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st: RE: RE: RE: More on F test and the translog


From   "Nick Cox" <n.j.cox@durham.ac.uk>
To   <statalist@hsphsun2.harvard.edu>
Subject   st: RE: RE: RE: More on F test and the translog
Date   Thu, 13 Apr 2006 15:25:48 +0100

Thanks for the explanation. So, if I understand this, 
the parameters are, or are forced to be, one and the same. 

In that case, I can't see that you have a testable hypothesis, 
or even a hypothesis. What you have ensured as a consequence
of your estimation is not an economic conjecture that needs to 
be checked. 

I'm reminded of a conversation I had in which I mentioned 
that students from my university play ball games with 
students from other universities on Wednesday. "Oh", 
said the other person, from another university, "what
a coincidence, so too do students from my place". But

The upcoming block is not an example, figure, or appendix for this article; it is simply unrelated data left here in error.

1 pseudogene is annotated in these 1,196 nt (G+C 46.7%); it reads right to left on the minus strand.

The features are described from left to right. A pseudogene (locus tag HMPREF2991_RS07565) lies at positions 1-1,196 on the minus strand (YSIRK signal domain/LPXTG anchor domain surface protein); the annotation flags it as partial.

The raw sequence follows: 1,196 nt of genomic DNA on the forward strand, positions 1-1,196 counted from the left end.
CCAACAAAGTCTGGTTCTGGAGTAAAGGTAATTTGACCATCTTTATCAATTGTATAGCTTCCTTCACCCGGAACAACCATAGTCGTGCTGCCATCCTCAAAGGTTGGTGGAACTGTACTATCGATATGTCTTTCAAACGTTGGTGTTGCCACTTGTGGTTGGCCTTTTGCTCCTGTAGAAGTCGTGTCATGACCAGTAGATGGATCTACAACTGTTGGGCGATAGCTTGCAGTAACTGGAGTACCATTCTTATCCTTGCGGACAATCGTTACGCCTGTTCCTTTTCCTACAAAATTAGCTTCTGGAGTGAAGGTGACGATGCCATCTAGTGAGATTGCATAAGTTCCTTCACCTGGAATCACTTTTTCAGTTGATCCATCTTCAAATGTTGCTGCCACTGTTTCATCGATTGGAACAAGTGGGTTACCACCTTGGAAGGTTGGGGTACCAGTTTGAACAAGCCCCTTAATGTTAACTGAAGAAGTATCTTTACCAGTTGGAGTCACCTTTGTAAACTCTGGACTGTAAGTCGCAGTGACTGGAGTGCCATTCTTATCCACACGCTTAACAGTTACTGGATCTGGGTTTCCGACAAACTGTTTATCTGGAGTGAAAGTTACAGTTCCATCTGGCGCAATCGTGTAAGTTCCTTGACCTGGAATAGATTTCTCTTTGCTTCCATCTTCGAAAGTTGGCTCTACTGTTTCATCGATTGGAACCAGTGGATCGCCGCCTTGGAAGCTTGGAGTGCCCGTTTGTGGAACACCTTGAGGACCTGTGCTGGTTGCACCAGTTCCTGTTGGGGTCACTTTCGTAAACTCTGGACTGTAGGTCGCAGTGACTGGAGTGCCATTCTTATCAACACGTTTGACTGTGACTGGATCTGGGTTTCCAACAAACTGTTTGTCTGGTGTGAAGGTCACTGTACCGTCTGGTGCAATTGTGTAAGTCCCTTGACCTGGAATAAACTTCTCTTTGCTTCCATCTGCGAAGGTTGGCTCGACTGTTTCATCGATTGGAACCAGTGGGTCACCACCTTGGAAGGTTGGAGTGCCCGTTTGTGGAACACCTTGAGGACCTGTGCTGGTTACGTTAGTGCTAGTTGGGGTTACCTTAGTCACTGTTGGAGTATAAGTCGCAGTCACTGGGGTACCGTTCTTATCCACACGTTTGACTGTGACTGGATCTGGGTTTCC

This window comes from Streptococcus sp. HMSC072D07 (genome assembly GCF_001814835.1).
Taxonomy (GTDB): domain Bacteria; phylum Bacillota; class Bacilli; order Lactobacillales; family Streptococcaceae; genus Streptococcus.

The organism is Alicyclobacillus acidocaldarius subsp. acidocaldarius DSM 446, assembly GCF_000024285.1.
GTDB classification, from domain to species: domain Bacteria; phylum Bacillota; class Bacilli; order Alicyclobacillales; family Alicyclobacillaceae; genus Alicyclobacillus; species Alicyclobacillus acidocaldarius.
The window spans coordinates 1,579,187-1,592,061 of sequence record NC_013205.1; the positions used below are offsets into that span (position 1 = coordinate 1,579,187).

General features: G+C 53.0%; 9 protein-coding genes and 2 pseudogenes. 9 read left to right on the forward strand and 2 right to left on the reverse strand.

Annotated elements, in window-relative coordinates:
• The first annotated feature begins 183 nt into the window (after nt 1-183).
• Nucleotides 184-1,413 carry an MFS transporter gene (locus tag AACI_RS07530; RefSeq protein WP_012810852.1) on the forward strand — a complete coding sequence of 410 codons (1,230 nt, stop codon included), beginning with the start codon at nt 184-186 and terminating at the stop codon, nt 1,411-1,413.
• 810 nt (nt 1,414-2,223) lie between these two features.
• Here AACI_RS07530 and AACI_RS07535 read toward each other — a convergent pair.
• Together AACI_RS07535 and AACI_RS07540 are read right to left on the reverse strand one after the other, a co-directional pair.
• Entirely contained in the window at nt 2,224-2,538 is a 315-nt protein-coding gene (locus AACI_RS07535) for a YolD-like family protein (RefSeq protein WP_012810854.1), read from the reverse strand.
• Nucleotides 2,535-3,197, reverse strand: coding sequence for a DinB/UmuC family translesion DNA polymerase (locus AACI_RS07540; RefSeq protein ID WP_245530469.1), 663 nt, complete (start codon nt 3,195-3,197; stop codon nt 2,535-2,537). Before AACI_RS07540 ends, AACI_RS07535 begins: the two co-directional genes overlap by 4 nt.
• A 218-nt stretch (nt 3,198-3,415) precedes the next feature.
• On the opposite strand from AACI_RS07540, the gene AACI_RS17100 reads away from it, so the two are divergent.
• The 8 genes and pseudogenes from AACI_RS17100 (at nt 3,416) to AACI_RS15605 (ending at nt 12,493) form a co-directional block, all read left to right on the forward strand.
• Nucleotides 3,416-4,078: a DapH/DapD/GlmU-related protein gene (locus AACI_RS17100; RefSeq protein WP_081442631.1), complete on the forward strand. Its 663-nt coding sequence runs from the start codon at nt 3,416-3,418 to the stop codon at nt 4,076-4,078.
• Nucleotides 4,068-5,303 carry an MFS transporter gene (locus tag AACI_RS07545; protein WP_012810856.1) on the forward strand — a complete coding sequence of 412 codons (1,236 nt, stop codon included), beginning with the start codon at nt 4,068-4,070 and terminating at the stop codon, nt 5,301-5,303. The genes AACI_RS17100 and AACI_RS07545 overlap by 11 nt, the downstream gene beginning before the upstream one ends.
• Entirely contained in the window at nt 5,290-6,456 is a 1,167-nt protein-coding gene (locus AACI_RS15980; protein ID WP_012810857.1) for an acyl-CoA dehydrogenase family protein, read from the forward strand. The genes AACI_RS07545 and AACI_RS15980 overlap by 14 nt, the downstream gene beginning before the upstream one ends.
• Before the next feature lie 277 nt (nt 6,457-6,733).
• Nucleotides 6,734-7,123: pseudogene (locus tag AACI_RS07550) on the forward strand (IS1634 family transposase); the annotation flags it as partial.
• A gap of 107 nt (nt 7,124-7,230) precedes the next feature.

it wasn't a coincidence at all: it is all deliberate. 
If Durham play Glasgow on Wednesdays, it follows ineluctably
that Glasgow play Durham on Wednesdays. 

Nick 
n.j.cox@durham.ac.uk 

Gauri Khanna

> Thank you for your reply. I am sorry if I was not clear.
> 
> The translog described in my email does not estimate Beta21, 
> Beta31 and 
> Beta32. The reason is because when one estimates the 
> translog,, LnX1.LnX2 is 
> the same as Ln.X2.LnX1, similarly for LnX2.LnX3=LnX3.LnX2 
> etc.. These cross 
> products are not viewed as different from each other and 
> hence only one of 
> the pair is estimated.
> 
> But the homogeneity test requires equality between 
> Beta(12)=Beta(21) etc in 
> addition to the others..
> 
> I am new with this test for homogeneity and am hoping that I 
> have got it 
> correct.


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